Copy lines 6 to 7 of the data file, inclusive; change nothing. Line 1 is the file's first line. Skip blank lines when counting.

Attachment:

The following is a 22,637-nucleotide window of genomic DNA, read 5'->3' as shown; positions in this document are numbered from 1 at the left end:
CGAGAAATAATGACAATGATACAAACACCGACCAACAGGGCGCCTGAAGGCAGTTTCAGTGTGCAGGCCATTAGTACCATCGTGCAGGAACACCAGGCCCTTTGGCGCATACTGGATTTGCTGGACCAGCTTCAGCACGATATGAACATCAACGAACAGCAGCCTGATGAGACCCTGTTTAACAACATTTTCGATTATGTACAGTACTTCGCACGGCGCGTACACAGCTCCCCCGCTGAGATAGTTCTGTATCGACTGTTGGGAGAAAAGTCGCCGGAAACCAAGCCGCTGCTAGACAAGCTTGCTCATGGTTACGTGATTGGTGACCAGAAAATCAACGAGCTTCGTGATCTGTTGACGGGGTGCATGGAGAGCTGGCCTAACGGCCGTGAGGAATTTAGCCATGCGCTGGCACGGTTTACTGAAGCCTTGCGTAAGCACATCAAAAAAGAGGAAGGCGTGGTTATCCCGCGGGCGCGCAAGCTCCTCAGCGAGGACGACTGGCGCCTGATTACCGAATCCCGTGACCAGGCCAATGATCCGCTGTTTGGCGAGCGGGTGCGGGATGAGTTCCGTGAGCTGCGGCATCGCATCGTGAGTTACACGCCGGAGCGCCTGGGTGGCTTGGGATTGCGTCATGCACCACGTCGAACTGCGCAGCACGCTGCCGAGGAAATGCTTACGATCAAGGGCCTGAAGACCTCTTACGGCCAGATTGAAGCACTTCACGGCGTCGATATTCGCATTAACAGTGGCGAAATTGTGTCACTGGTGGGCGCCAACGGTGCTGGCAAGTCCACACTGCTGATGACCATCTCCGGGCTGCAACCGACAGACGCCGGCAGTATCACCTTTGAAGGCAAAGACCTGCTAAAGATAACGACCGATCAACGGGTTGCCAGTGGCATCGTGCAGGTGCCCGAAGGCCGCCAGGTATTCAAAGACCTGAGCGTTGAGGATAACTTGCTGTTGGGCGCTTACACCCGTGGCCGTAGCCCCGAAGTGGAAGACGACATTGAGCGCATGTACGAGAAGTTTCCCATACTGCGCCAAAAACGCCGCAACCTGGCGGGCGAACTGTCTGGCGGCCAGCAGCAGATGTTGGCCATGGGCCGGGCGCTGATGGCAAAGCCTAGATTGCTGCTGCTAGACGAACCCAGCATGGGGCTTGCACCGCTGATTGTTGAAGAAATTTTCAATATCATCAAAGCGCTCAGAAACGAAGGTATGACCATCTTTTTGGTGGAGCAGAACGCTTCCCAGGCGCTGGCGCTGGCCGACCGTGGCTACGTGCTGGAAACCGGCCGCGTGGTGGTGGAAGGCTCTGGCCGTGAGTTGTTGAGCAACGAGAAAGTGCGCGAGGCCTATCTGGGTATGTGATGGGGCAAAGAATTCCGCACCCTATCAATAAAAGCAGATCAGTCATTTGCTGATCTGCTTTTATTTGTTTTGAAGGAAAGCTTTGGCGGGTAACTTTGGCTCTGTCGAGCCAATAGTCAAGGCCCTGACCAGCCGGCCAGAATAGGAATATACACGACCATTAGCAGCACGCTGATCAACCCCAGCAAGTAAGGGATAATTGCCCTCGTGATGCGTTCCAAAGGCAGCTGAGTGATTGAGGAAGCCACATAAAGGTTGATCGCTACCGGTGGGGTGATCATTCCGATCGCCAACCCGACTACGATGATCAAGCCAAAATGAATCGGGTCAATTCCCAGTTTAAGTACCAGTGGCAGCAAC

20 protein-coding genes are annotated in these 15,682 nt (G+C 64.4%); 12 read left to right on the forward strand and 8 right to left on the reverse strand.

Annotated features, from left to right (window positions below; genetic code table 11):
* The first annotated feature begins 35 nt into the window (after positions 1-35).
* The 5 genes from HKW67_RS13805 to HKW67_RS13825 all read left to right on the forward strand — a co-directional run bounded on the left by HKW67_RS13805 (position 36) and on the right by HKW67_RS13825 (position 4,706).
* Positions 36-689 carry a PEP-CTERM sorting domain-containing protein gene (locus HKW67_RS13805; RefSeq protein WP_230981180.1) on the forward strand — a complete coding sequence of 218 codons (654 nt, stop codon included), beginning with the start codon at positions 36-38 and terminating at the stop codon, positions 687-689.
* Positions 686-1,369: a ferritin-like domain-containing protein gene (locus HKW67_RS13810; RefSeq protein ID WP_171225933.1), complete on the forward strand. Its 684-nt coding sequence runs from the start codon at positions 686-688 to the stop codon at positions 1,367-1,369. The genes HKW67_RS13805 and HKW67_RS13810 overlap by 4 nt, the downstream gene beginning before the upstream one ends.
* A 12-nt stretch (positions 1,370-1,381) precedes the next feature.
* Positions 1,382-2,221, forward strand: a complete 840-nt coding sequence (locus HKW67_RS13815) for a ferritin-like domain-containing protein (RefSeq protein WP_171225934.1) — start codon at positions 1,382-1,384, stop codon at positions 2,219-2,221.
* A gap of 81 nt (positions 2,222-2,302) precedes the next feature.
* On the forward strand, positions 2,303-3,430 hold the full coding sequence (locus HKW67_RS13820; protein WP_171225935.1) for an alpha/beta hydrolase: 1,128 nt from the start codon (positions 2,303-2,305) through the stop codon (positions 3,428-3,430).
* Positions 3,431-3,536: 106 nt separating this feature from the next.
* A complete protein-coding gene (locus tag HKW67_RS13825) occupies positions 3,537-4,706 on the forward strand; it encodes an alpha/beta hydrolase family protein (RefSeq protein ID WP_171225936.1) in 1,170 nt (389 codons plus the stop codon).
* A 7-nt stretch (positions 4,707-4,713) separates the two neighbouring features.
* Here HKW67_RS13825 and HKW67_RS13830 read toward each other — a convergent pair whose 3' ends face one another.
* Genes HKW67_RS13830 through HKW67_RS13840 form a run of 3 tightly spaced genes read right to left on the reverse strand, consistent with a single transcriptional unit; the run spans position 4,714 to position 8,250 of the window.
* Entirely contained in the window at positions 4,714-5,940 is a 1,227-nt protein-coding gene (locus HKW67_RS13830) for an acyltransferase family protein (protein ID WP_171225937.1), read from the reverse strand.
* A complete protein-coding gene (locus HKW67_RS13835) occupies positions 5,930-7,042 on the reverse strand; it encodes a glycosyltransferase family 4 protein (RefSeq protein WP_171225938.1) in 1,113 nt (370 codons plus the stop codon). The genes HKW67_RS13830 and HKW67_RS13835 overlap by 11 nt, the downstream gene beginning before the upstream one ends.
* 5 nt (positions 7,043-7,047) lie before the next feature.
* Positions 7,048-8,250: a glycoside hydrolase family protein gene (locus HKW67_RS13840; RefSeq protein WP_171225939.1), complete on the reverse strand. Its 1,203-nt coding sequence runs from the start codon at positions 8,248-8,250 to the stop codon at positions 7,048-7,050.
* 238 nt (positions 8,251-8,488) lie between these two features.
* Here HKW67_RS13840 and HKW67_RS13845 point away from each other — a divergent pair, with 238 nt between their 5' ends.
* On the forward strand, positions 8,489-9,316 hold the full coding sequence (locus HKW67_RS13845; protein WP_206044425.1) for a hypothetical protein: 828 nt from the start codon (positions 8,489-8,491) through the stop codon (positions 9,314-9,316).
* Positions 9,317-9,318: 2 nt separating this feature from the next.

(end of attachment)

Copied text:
* The 5 genes from HKW67_RS13805 to HKW67_RS13825 all read left to right on the forward strand — a co-directional run bounded on the left by HKW67_RS13805 (position 36) and on the right by HKW67_RS13825 (position 4,706).
* Positions 36-689 carry a PEP-CTERM sorting domain-containing protein gene (locus HKW67_RS13805; RefSeq protein WP_230981180.1) on the forward strand — a complete coding sequence of 218 codons (654 nt, stop codon included), beginning with the start codon at positions 36-38 and terminating at the stop codon, positions 687-689.